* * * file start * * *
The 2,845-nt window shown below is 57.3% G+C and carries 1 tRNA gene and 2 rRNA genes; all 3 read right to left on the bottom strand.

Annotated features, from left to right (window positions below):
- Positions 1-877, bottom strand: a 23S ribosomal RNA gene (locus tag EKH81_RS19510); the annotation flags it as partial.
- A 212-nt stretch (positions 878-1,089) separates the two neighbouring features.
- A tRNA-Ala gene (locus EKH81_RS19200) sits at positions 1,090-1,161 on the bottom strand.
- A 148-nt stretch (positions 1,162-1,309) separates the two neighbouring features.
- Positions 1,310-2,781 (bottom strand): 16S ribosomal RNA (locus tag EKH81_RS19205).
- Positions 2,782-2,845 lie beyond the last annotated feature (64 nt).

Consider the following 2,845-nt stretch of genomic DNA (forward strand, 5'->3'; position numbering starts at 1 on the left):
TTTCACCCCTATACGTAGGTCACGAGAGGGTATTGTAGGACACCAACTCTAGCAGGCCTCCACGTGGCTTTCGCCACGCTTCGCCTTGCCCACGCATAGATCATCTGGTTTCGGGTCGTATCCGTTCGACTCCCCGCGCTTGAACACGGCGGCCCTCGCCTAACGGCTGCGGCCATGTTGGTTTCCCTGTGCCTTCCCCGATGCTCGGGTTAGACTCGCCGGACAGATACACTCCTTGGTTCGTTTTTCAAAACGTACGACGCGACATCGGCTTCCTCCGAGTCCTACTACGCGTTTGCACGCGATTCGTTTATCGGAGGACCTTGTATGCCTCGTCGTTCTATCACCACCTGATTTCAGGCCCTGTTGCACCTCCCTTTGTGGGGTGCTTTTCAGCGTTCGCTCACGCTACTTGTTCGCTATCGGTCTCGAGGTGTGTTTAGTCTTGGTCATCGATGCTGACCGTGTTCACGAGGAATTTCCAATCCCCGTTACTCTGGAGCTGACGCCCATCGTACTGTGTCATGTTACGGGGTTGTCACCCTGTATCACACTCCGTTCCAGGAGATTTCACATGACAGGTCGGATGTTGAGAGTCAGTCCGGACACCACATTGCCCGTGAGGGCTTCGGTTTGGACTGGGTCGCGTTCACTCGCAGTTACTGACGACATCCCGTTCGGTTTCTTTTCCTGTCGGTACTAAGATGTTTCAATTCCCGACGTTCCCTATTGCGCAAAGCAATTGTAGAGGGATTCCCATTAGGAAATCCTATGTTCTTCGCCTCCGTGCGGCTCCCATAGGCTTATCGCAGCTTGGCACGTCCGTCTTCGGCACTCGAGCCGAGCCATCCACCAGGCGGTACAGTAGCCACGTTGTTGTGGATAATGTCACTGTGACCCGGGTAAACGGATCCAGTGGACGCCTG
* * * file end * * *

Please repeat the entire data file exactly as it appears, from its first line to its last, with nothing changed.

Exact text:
The 2,845-nt window shown below is 57.3% G+C and carries 1 tRNA gene and 2 rRNA genes; all 3 read right to left on the bottom strand.

Annotated features, from left to right (window positions below):
- Positions 1-877, bottom strand: a 23S ribosomal RNA gene (locus tag EKH81_RS19510); the annotation flags it as partial.
- A 212-nt stretch (positions 878-1,089) separates the two neighbouring features.
- A tRNA-Ala gene (locus EKH81_RS19200) sits at positions 1,090-1,161 on the bottom strand.
- A 148-nt stretch (positions 1,162-1,309) separates the two neighbouring features.
- Positions 1,310-2,781 (bottom strand): 16S ribosomal RNA (locus tag EKH81_RS19205).
- Positions 2,782-2,845 lie beyond the last annotated feature (64 nt).

Consider the following 2,845-nt stretch of genomic DNA (forward strand, 5'->3'; position numbering starts at 1 on the left):
TTTCACCCCTATACGTAGGTCACGAGAGGGTATTGTAGGACACCAACTCTAGCAGGCCTCCACGTGGCTTTCGCCACGCTTCGCCTTGCCCACGCATAGATCATCTGGTTTCGGGTCGTATCCGTTCGACTCCCCGCGCTTGAACACGGCGGCCCTCGCCTAACGGCTGCGGCCATGTTGGTTTCCCTGTGCCTTCCCCGATGCTCGGGTTAGACTCGCCGGACAGATACACTCCTTGGTTCGTTTTTCAAAACGTACGACGCGACATCGGCTTCCTCCGAGTCCTACTACGCGTTTGCACGCGATTCGTTTATCGGAGGACCTTGTATGCCTCGTCGTTCTATCACCACCTGATTTCAGGCCCTGTTGCACCTCCCTTTGTGGGGTGCTTTTCAGCGTTCGCTCACGCTACTTGTTCGCTATCGGTCTCGAGGTGTGTTTAGTCTTGGTCATCGATGCTGACCGTGTTCACGAGGAATTTCCAATCCCCGTTACTCTGGAGCTGACGCCCATCGTACTGTGTCATGTTACGGGGTTGTCACCCTGTATCACACTCCGTTCCAGGAGATTTCACATGACAGGTCGGATGTTGAGAGTCAGTCCGGACACCACATTGCCCGTGAGGGCTTCGGTTTGGACTGGGTCGCGTTCACTCGCAGTTACTGACGACATCCCGTTCGGTTTCTTTTCCTGTCGGTACTAAGATGTTTCAATTCCCGACGTTCCCTATTGCGCAAAGCAATTGTAGAGGGATTCCCATTAGGAAATCCTATGTTCTTCGCCTCCGTGCGGCTCCCATAGGCTTATCGCAGCTTGGCACGTCCGTCTTCGGCACTCGAGCCGAGCCATCCACCAGGCGGTACAGTAGCCACGTTGTTGTGGATAATGTCACTGTGACCCGGGTAAACGGATCCAGTGGACGCCTG